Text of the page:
Before I start, I want to caveat this post with the fact that I know some great people who are PR educators and I rate most of the students that come to us from PR degrees very highly.
When I first joined Wolfstar six years ago, the industry was just beginning to understand that the people who had been pushing for agencies to wise-up to the whole digital/online/social thing, might just have a point.
Those six years have been a time of fundamental change for the PR industry, and some agencies that have made the most of the new paradigm have done fantastically well as a result. Most commentators now agree that there has been an irrevocable shift in the industry’s centre of gravity. However one area that seems to remain defiantly indifferent to this change has been the core of the way young practitioners are educated.
Wolfstar regularly takes placement and work experience students and as part of the process, we make an effort to understand the course they’re undertaking (and consequently how their stint with Wolfstar can contribute to their learning). Over the last six years of doing this, it has become abundantly clear that education has been left far far behind the pace of change.
A typical PR course tends to be focussed around three areas: PR skills, the PR industry and more general marketing / business theory. This makes sense as a structure but in a market where the fundamental requirements of young PR pros are shifting so fast, the “skills” section has to be much more important and much more fluid.
The fact of the matter is that modern PR grads will be moving into an industry where they will be expected to be able to tell stories across a range of media platforms. The essential skill of the PR grad is the ability to help a company tell its story and traditionally (at least in terms of their specifically content-related skills), this has meant developing writing skills but little else.
In today’s marketplace, if universities want to equip students with the skills they’ll actually need on day one of their grad job, they need develop training that looks at more than developing a written ability.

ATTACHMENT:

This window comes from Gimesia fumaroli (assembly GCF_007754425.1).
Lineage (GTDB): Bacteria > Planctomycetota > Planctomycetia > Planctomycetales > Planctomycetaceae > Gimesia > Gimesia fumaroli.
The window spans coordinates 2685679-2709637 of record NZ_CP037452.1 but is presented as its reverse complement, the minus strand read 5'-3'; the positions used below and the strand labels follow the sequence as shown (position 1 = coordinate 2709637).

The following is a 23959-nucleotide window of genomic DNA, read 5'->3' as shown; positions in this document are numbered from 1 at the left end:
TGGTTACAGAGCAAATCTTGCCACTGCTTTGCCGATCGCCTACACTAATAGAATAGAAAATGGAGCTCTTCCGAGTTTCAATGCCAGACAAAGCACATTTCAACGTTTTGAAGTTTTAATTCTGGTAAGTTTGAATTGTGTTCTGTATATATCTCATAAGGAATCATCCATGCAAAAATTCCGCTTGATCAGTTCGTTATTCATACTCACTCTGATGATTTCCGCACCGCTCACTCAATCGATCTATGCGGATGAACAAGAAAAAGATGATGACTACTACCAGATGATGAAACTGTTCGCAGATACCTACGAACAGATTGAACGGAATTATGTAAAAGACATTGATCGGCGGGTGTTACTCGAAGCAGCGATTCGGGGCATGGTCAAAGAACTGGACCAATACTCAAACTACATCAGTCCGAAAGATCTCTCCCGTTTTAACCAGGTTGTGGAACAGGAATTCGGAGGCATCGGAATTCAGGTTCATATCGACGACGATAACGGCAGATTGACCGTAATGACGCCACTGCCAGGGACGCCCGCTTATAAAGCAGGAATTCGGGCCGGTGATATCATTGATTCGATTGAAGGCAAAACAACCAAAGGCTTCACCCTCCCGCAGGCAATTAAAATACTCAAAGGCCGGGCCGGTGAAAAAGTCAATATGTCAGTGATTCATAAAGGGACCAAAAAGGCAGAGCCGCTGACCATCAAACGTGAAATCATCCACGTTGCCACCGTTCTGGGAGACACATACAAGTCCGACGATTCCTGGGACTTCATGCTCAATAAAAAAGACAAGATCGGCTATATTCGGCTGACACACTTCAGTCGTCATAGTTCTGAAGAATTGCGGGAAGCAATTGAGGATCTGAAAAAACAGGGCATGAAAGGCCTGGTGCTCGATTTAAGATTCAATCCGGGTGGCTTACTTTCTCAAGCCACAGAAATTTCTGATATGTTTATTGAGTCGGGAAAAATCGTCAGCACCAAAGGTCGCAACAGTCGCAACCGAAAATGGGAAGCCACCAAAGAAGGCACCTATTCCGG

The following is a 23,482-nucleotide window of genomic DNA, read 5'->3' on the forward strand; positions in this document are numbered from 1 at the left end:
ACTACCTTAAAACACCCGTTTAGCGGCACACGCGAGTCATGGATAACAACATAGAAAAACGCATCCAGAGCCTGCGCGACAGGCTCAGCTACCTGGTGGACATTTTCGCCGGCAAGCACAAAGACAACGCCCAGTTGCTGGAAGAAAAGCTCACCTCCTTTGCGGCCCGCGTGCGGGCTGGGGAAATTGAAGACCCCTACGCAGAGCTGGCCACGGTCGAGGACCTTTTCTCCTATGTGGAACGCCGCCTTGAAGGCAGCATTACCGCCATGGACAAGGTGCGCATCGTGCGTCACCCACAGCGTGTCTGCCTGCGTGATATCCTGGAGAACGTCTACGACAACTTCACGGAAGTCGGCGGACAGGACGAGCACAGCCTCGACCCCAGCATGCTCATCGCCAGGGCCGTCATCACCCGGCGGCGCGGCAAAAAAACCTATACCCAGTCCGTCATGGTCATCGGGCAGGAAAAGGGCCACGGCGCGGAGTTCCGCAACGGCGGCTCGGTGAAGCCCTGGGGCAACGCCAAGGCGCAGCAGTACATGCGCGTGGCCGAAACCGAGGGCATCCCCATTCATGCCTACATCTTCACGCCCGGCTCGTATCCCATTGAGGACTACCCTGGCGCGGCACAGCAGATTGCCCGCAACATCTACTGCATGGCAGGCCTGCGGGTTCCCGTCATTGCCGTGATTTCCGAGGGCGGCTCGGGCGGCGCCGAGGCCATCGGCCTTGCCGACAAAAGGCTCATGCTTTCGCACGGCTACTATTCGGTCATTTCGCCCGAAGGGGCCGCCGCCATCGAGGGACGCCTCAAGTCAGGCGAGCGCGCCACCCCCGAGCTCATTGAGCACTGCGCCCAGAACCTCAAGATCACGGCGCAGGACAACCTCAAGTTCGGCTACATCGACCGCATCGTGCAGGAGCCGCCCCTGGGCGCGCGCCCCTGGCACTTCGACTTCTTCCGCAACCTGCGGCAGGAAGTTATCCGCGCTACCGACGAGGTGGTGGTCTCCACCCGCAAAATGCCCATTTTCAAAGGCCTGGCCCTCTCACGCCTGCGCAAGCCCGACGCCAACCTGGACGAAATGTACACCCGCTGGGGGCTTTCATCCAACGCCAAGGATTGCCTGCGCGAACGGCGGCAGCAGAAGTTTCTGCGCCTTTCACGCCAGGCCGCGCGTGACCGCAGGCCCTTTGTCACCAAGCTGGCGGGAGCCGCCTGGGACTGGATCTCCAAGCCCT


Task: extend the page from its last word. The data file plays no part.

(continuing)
A modern PR degree should look at developing students with the ability to take that fundamental narrative skill and apply it to a range of common mediums. Students should understand the basics of image and video editing (including technical elements like file types, resolution and compression), they should be able to look at a dataset and understand ways that they can use the data to narrate (that means having the ability to work with data and perform basic analysis / manipulation), they should understand the basic principle behind how search works and they should be able to at least read basic HTML.
The point is that young PR pros are now expected to be “transmedia” story tellers, and where the universities fall down, agencies and in-house teams have to pick up the slack. This hurts the students, who have to go on a really tough learning curve when they should be just getting to grips with having to get up every day in the morning, and it hurts the PR teams that have to invest time and money in new starters. I’m not against investing in employees, it’s fundamental to building a successful business, I’d just rather that investment was in adding value to a university education not just compensating for its failings.